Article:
Research has shown that people with certain risk factors are more likely than others to develop skin cancer. A risk factor is something that may increase the chance of developing a disease. Some risk factors for skin cancer are controllable such as limiting the time you spend unprotected in the sun, use of protective clothing and sunscreen and avoiding artificial sources of ultraviolet light. Other risk factors, such as skin complexion, age and genetics are not controllable. It is important to be aware of your own individual risk factors for skin cancer and take steps to protect yourself. You may be at higher risk for skin cancer if you:
- Have a fair complexion
- Have a personal or family history of melanoma
- Have a large number of moles
- Have unusual types of moles
- Are older
- Have a history of sunburns early in life
- Tan unprotected in the sun or use sunlamps and sunbeds
Do you know your Skin Type?
It is recommended that you know your skin type so that you can use it as a guide for sun protection. Use the following guidelines to help you determine your own skin type:
Type 1 - Skin that always burns and never tans and is sensitive to sun exposure. People with this skin type have pale white skin and may have blue or hazel eyes, freckles, blond or red hair.
Type 2 – Skin that almost always burns and tans minimally. People with this skin type have white skin and may have blond, red or brown hair and blue, green or hazel eyes.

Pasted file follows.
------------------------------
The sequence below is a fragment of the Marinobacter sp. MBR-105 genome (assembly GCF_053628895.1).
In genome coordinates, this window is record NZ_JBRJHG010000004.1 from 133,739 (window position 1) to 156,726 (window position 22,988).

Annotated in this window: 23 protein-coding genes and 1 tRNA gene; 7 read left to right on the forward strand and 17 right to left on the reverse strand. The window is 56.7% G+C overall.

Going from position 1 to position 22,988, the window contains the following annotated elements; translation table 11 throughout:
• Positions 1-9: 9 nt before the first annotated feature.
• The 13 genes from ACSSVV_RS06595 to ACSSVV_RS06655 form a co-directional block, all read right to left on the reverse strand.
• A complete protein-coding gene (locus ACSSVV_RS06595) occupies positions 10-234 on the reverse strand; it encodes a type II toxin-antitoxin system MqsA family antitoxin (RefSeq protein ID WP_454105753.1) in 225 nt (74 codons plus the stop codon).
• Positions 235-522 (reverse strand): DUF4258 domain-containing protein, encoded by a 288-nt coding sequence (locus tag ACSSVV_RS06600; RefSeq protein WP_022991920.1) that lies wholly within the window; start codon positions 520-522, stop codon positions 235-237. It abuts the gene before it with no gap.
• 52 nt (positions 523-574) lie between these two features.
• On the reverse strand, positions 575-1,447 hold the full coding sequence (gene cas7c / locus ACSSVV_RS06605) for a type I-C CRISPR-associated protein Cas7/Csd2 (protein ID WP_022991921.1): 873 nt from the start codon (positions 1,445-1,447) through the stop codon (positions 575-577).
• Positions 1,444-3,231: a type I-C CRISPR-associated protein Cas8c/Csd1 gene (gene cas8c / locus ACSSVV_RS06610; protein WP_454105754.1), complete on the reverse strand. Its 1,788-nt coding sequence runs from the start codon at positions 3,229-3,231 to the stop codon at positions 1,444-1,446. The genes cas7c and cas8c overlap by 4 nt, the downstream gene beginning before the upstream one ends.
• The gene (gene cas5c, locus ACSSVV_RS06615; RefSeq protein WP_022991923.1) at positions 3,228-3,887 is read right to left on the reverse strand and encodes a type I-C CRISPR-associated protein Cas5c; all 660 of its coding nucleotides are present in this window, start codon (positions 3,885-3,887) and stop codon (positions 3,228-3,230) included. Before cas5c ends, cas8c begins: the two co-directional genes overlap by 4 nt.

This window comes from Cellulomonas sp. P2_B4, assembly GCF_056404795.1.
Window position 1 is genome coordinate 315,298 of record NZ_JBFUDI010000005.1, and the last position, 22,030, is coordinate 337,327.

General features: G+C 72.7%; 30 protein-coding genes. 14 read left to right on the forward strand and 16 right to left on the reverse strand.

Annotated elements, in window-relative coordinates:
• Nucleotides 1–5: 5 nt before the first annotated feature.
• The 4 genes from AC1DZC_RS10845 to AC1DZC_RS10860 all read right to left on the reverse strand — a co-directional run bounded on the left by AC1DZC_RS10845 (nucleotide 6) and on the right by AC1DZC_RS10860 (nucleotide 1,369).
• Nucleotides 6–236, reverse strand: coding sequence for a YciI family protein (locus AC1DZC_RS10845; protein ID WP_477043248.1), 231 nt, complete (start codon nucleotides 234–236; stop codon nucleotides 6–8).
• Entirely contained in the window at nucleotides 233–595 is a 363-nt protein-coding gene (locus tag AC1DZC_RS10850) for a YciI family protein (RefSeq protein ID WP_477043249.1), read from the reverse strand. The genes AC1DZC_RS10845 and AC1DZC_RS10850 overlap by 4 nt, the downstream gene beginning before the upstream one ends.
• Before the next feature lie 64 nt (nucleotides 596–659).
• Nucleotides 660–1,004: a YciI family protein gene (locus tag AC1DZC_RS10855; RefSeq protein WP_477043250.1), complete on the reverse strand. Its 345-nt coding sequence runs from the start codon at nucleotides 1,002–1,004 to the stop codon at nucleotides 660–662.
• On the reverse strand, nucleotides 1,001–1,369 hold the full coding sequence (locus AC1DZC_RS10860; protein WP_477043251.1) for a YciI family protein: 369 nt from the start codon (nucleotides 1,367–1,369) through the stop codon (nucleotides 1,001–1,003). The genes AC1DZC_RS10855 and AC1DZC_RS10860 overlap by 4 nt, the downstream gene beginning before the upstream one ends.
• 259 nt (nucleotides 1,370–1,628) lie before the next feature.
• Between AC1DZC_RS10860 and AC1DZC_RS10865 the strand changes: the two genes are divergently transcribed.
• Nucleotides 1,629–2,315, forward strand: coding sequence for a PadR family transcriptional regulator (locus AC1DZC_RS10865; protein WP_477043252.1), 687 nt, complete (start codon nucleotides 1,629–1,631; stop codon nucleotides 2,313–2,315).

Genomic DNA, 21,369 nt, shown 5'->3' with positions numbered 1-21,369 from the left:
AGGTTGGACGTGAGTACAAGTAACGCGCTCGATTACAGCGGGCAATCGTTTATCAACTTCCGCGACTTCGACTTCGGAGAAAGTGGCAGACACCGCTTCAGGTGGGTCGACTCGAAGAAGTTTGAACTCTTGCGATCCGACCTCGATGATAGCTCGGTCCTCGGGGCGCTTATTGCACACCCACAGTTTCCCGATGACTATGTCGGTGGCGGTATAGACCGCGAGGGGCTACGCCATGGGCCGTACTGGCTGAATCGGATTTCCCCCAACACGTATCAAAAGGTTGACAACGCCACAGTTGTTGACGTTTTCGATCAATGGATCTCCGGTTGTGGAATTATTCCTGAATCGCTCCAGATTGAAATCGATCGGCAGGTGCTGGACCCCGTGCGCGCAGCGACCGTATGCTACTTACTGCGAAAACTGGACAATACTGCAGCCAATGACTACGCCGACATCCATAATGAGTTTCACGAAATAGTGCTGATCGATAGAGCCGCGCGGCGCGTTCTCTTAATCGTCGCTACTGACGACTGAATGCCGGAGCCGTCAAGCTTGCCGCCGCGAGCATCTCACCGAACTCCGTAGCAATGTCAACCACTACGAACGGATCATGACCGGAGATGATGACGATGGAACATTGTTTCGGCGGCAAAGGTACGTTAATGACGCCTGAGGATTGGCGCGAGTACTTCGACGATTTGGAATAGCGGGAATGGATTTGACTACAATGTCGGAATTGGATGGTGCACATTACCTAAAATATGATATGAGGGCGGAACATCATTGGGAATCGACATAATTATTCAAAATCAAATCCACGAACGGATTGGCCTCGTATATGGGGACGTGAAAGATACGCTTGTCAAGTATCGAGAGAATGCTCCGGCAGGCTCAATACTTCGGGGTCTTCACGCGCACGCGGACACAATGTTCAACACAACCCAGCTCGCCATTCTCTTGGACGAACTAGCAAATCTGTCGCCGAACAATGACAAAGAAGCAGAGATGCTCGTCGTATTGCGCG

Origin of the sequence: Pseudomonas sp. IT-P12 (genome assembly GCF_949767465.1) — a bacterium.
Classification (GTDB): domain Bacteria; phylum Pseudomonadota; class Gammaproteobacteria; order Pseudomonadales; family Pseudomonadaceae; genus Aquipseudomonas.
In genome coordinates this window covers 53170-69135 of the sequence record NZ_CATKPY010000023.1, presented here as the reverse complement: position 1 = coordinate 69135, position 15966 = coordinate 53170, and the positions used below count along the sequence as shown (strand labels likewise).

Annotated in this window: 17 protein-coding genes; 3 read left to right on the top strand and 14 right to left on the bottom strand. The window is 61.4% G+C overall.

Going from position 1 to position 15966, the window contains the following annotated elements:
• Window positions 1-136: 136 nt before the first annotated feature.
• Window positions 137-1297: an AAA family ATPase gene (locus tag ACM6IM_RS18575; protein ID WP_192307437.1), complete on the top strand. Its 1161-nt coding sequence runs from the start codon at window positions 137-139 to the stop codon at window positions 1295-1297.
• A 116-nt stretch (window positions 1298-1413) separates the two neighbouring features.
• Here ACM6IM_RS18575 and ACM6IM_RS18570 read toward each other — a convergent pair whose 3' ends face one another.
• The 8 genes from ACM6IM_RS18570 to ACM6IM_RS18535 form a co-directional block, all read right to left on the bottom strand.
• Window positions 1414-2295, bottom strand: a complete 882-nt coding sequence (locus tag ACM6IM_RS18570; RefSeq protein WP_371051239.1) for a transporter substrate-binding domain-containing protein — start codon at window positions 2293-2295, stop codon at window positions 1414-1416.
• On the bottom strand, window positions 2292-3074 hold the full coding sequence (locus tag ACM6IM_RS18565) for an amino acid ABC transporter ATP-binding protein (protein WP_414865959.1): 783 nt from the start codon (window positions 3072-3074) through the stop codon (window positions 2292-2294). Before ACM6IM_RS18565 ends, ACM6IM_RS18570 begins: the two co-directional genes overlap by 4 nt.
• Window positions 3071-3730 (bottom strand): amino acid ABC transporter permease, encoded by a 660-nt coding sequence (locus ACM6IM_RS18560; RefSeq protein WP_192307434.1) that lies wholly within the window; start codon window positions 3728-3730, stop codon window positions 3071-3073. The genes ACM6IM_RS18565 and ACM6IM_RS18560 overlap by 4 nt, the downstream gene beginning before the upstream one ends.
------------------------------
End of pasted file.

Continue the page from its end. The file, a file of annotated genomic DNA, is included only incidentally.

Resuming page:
Type 3 – Skin sometimes burns and sometimes tans in the sun. Usually tans gradually to light brown. People with this skin type have white to olive skin.
Type 4 – Skin that tends to tan easily and is less likely to burn. Usually tans well to moderately brown. People with this skin type may have olive or light brown skin, dark brown hair and dark eyes.
Type 5 – Skin that tans easily and rarely burns. This skin type tans profusely to dark. People with this skin type have dark brown skin.
Type 6 - Dark skin that is deeply pigmented and doesn’t burn. This skin type is the least sensitive to the sun. People with this skin type have very dark brown/black skin or deeply pigmented skin.
People with skin types 1, 2 and 3 are at higher risk of developing skin cancer than those with skin types 4, 5 and 6. However, no one is immune to the damage that can be caused by ultraviolet radiation. It is true that people with darker skin get fewer skin cancers than people with fair skin, but people of all colors can get skin cancer. It is important for everyone to protect themselves by seeking shade between the hours of 1:00 a.m. and 4 p.m., wearing sun protective clothing, using a sunscreen with an SPF of at least 15 and avoiding the use of tanning beds and sunlamps.